BEIJING: Electric vehicle maker Tesla has denied halting production at its Shanghai plant, despite reports it had ceased most activities due to problems in securing parts.
Reuters reported that according to an internal memo seen by the news agency, the plant plans to manufacture less than 200 vehicles Tuesday — far less than the roughly 1,200 units it has been building each day since shortly after it reopened on April 19 following a 22-day closure.
Two sources familiar with the matter had earlier said supply issues had forced the factory to halt production Monday.
The company has refuted the report, saying that it hasn’t halted output at the site, although a spokesperson for the US carmaker acknowledged that it is experiencing some disruption to logistics amid the city’s long-running Covid-19 lockdown.
Shanghai is in its sixth week of an intensifying COVID-19 lockdown that has tested the ability of manufacturers to operate amid hard restrictions on the movement of people and materials.
Tesla had planned as late as last week to increase output to pre-lockdown levels by next week.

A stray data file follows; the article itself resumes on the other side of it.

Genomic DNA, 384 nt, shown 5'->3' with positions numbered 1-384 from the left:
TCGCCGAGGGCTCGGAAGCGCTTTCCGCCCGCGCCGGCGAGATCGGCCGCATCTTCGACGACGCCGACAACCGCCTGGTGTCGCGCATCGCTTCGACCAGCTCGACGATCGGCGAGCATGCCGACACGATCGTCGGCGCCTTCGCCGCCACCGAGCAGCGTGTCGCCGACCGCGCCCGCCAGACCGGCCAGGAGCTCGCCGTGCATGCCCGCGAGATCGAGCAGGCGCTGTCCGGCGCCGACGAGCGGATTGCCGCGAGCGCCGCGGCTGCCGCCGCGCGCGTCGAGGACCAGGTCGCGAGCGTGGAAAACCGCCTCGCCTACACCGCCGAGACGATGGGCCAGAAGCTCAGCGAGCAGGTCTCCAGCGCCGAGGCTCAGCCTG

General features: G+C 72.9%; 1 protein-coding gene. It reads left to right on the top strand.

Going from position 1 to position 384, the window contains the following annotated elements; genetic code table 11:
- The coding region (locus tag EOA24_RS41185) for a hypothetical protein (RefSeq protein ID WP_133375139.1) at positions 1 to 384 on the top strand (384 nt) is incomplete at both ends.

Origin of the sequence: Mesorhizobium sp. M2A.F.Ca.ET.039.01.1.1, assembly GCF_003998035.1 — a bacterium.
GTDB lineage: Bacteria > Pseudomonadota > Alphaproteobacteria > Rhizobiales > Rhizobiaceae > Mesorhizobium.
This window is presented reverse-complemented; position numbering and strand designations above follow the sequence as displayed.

It was not immediately clear when the current supply issues could be resolved, said the people, who asked not to be identified because the production plans are private.
China's Geely buys stake in Renault Korea
China’s Geely Automobile will buy just over a third of Renault’s Korea unit for roughly $200 million, potentially helping it boost US exports, and freeing up funds for the French automaker to invest in its electric business.
Renault, which can assemble 300,000 vehicles a year in its factory in Busan, South Korea, is in the middle of a turnaround aimed at increasing margins and separating its electric vehicle business to catch up with rivals such as Tesla.
The French firm’s move to sell the stake to Geely — which owns Volvo Cars and a 9.7 percent stake in Daimler AG — follows an announcement by the two companies in January to develop hybrid vehicles for South Korea and abroad, produced at the Busan plant.
For Geely, which has typically grown its business through global partnerships, the deal goes beyond selling cars in South Korea and is a way for the Chinese automaker to export cars made in South Korea to America, a person close to the company said.
“It is an open door into the US,” said the person who declined to be named because the plans are confidential.
(With input from Reuters)